Replacing Mission of Mercy's mobile health clinic vehicle and adding a mobile dental clinic will be possible if the charity's capital campaign reaches the $2 million mark, said Jennifer Charlton, executive director.

For 20 years, Mission of Mercy has been offering roving health care from mobile stations around Maryland, Pennsylvania, Arizona and Texas to reach people who may not be served by other health care or social services networks. In the Maryland and Pennsylvania region, it reported that its mobile clinics’ 275 volunteer medical professionals and lay people have served more than 28,000 patients with more than 172,000 visits to their clinics over the past two decades.

Mission of Mercy is available to people who have very little, but too much to qualify for other programs that assist people, Charlton said.

Nine days a month, clinics are held in Frederick, Brunswick, Reisterstown and Taneytown, and in Gettysburg and Harrisburg, Pennsylvania. Mission of Mercy is a registered nonprofit, has six full-time equivalent staff and does not accept government funding.

In Frederick County, the clinics provide more than 3,100 patient visits annually, Charlton said.

More people now have health insurance because of the Affordable Care Act, but many remain uninsured, and a new trend is developing among some insured who find premiums and copays too expensive, Charlton said.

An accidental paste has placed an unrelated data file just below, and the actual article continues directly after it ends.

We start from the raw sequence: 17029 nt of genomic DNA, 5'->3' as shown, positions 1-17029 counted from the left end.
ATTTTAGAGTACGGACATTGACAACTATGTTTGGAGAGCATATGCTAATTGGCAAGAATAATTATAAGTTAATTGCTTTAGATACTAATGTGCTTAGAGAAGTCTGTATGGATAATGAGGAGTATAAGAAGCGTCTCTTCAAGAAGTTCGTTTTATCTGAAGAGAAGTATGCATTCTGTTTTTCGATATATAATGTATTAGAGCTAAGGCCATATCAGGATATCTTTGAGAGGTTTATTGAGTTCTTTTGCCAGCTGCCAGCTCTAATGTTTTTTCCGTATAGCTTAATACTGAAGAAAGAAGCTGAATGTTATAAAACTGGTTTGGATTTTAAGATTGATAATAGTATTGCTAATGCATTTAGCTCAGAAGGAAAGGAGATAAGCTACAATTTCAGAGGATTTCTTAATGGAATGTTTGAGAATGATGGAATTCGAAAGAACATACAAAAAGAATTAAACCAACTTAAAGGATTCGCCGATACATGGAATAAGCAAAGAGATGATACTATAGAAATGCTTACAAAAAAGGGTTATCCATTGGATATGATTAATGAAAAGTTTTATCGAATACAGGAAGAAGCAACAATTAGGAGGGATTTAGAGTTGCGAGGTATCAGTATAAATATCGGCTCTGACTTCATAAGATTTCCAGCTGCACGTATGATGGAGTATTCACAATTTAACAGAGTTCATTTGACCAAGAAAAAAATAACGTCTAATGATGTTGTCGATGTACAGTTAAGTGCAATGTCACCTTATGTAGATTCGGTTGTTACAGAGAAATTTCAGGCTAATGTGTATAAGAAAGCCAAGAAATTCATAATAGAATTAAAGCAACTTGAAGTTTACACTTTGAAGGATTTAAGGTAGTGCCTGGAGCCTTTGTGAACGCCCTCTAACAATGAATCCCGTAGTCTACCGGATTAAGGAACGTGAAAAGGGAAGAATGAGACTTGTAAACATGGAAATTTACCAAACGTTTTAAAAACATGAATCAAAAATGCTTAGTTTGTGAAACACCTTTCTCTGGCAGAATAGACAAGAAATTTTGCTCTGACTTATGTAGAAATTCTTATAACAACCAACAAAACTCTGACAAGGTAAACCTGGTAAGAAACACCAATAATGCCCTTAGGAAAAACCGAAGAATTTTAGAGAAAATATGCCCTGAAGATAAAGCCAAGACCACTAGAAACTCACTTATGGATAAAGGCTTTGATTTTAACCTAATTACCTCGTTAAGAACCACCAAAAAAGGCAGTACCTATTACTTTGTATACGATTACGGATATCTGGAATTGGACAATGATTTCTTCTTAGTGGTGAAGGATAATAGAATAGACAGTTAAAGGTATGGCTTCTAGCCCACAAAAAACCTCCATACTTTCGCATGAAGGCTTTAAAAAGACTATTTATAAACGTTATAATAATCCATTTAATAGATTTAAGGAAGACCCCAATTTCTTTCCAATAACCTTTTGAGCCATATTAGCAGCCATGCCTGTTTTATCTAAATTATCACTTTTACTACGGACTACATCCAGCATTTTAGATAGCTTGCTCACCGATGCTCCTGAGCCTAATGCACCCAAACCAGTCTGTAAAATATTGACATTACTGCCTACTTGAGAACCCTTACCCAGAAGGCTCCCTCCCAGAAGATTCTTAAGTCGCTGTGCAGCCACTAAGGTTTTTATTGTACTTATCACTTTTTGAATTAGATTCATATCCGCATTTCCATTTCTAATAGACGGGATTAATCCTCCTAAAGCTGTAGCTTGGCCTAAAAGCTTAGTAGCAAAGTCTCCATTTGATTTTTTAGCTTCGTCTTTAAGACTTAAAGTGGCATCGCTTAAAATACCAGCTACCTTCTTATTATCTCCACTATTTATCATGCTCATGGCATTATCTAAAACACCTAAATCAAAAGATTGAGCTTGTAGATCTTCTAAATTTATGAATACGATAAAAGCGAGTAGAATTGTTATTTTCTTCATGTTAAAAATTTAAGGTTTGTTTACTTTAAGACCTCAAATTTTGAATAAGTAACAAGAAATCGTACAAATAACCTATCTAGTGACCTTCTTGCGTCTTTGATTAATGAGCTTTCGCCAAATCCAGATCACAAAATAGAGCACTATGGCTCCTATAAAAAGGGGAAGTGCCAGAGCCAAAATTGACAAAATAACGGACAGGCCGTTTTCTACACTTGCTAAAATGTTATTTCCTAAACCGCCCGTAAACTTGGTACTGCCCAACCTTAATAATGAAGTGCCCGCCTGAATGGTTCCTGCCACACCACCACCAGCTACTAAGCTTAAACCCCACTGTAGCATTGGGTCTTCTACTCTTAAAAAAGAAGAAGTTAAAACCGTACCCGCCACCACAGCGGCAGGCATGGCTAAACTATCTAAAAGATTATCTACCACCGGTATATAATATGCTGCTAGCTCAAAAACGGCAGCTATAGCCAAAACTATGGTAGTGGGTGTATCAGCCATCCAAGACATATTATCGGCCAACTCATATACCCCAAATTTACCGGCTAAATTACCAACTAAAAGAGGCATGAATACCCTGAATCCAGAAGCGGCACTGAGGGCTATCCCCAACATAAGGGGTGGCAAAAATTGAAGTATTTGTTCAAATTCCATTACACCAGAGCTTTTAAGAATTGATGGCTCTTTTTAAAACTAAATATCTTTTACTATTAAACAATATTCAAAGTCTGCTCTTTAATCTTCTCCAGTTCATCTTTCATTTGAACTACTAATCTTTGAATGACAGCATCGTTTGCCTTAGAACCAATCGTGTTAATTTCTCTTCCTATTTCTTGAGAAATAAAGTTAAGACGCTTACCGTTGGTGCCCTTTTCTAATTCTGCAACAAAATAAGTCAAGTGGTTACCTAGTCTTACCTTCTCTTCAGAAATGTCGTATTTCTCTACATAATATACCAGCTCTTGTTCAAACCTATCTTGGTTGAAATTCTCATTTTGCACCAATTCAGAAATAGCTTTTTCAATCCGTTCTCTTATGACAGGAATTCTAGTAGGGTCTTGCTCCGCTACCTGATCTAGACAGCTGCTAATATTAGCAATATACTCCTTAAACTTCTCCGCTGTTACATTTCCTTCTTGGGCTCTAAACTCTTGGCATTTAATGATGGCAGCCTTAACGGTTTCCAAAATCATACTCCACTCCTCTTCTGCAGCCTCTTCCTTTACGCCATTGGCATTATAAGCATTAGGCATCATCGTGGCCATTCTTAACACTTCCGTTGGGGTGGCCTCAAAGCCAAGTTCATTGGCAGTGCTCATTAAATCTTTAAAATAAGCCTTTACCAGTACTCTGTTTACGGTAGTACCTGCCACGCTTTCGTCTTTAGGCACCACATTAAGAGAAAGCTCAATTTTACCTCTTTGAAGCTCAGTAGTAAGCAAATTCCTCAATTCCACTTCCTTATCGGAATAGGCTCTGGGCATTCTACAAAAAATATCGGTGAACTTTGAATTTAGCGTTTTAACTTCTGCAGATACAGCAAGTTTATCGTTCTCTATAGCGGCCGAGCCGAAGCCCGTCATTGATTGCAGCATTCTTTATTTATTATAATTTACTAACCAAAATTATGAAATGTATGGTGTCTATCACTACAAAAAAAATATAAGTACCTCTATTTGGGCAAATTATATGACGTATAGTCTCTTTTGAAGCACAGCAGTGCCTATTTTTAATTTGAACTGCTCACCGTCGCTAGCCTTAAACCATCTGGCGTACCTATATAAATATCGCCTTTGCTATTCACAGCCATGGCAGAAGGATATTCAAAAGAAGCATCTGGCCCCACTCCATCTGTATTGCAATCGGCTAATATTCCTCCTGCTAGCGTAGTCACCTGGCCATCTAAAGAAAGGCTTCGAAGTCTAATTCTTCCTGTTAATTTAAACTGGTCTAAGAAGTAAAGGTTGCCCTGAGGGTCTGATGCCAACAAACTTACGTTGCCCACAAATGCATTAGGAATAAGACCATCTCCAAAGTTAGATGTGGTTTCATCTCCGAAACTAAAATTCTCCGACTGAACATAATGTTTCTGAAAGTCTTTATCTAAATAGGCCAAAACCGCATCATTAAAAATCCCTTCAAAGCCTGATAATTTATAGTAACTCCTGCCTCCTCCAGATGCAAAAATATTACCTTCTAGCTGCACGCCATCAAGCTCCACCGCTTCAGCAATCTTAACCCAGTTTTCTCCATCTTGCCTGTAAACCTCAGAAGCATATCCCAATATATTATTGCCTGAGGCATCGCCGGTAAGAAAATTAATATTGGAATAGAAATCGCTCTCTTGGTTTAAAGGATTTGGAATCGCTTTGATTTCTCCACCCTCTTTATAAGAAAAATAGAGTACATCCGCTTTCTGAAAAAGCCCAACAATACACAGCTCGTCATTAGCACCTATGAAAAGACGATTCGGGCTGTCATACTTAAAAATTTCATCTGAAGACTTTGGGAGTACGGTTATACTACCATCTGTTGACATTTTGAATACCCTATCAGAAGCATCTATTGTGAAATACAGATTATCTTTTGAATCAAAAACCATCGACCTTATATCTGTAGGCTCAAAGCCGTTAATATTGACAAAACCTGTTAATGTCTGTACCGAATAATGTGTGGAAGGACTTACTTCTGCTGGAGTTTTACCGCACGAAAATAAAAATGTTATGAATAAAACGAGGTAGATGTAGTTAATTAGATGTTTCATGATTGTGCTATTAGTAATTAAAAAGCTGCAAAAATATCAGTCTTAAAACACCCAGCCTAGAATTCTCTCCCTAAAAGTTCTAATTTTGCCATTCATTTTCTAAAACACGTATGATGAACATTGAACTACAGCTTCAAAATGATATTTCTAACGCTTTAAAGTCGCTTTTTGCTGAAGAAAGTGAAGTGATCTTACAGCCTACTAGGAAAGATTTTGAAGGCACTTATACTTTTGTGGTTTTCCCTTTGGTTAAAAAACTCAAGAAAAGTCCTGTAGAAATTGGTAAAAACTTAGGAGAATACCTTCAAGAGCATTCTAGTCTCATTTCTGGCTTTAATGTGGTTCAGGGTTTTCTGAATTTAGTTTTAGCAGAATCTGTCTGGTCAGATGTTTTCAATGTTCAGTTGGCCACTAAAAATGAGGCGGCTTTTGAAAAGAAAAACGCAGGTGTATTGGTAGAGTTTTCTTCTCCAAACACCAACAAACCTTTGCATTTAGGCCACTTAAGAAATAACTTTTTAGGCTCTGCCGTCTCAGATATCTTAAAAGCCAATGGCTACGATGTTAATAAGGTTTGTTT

“Just because somebody has a card doesn't mean they have care,” she said.

She expects the clinics may need to take on an expanding role to care for veterans and middle-class patients. 

The dental services that go to six to 10 patients a day, could double or triple in a new van with a dedicated dental clinic space. The goal is to add seven clinic days, Charlton said.

"We want to get that van as busy as possible," she said.

A $450,000 pledge from the Kahlert Foundation Inc. in Sykesville gave a big start to the $2 million campaign, which officially kicked off this week. Kahlert also gives $25,000 annually to the general fund, Charlton said.

“We are ramping up ... because we feel that there's going to be needs for our services,” she said. “I see dental as a big opportunity for us to serve."

She said for some people on a fixed income, even $10 for a doctor visit is too high. 

“We take for granted that people should be able to pay,” she said. “It's just that the numbers don't work.”

Follow Patti Borda Mullins on Twitter: @FNP_Patti.

Mission of Mercy capital campaign

When: Ongoing

Details: 301-682-5683;

(0) comments

Welcome to the discussion.

Keep it clean. No vulgar, racist, sexist or sexually-oriented language.
Engage ideas. This forum is for the exchange of ideas, not personal attacks or ad hominem criticisms.
Be civil. Don't threaten. Don't lie. Don't bait. Don't degrade others.
No trolling. Stay on topic.
No spamming. This is not the place to sell miracle cures.
No deceptive names. Apparently misleading usernames are not allowed.
Say it once. No repetitive posts, please.
Help us. Use the 'Report' link for abusive posts.

Thank you for reading!

Already a member?

Login Now
Click Here!

Currently a News-Post subscriber?

Activate your membership at no additional charge.
Click Here!

Need more information?

Learn about the benefits of membership.
Click Here!

Ready to join?

Choose the membership plan that fits your needs.
Click Here!